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We use wiring diagrams in quite a few diagnostics, however if discussing careful, they can sometimes lead us to generate decisions who are not accurate, encourage wasted diagnostic time, unnecessary parts costs for the replacing parts that are not defective, and sometimes even missing an effective repair.
Today, the wiring diagram required to support the repair procedure is roofed within it or a hyperlink is supplied to the proper SYSTEM WIRING DIAGRAM article. Such as, the wiring diagram for the Ford EEC-IV system might be found in ENGINE PERFORMANCE and WIRING DIAGRAMS articles for Ford Motor Co. The wiring diagram for any cruise control system may be contained in ACCESSORIES & EQUIPMENT section for the exact vehicle manufacturer, and also the wiring diagram with an anti-lock brake system could be included in BRAKES and WIRING DIAGRAMS for the actual manufacturer.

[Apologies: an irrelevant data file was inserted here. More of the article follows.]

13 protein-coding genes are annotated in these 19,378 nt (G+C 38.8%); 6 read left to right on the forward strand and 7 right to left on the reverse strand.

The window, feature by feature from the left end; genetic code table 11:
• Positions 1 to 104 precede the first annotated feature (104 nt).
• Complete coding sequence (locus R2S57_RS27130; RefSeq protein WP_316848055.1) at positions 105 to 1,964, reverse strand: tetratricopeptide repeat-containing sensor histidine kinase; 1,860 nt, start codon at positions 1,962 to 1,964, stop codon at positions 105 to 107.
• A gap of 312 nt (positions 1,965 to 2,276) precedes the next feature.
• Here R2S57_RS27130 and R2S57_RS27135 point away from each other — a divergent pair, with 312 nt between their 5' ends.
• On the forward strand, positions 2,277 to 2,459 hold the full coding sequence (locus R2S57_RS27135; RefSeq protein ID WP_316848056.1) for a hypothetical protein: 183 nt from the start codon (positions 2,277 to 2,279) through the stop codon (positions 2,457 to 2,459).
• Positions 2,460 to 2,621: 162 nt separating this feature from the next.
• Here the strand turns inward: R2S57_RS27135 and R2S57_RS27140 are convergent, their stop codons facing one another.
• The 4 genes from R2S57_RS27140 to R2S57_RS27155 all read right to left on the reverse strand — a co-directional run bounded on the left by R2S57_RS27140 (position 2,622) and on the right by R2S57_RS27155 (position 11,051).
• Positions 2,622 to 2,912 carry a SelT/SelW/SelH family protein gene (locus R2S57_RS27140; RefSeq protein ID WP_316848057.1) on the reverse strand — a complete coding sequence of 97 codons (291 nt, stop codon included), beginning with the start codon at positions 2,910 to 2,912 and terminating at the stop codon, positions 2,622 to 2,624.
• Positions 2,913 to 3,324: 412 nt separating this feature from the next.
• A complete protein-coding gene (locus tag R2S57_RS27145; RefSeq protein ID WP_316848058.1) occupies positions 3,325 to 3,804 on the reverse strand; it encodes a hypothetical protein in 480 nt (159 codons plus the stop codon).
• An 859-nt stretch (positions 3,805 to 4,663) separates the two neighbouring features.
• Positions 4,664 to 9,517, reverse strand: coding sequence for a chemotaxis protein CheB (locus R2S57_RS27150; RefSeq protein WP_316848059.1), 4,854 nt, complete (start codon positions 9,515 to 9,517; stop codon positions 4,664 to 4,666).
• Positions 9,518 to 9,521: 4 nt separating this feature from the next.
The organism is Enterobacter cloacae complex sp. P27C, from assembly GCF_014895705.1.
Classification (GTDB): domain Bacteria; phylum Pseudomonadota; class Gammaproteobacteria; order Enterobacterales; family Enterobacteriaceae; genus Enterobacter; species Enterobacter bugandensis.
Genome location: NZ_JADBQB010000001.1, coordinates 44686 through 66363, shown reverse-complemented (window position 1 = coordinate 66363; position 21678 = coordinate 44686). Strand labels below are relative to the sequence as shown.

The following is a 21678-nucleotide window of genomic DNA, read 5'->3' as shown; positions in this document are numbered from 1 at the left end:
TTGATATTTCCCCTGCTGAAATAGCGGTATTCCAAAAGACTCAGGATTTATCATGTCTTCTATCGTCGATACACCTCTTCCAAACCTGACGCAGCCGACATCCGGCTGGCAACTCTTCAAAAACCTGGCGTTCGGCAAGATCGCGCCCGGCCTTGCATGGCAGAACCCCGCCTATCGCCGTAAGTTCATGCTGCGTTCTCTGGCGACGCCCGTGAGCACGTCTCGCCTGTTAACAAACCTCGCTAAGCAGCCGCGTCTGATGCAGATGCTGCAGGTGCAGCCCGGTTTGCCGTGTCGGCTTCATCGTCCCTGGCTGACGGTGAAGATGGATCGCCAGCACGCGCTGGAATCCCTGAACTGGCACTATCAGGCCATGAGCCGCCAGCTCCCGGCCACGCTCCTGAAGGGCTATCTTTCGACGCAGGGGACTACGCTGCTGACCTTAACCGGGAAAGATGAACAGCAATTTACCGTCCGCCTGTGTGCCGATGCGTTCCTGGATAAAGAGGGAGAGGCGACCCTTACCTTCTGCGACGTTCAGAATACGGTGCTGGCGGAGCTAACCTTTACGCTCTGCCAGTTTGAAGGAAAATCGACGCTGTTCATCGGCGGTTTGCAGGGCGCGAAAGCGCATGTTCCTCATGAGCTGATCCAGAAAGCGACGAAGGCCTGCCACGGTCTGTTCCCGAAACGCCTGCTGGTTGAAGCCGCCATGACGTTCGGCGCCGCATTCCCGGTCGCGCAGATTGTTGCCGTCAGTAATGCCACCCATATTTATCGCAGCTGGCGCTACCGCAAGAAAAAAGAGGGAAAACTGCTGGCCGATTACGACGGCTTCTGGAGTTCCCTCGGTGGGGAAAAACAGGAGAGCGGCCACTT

Inside my recent multi-part series on automotive electrical systems (which included primers on how electricity works and how try using a multimeter), I gave a short troubleshooting example through which I often went a multimeter to substantiate that voltage was present. If the device—say, a power motor—isn't working, first decide if voltage is reaching it if the switch that powers the set up is turned on. If voltage is present at the device's positive terminal, test for continuity between the wire to the device's negative terminal and ground (first one's body of the vehicle, and then the negative battery terminal). Whether or not this passes those tests, conduct a voltage drop test to check for a top resistance failure. If your voltage drop test shows no trouble, the device is toast.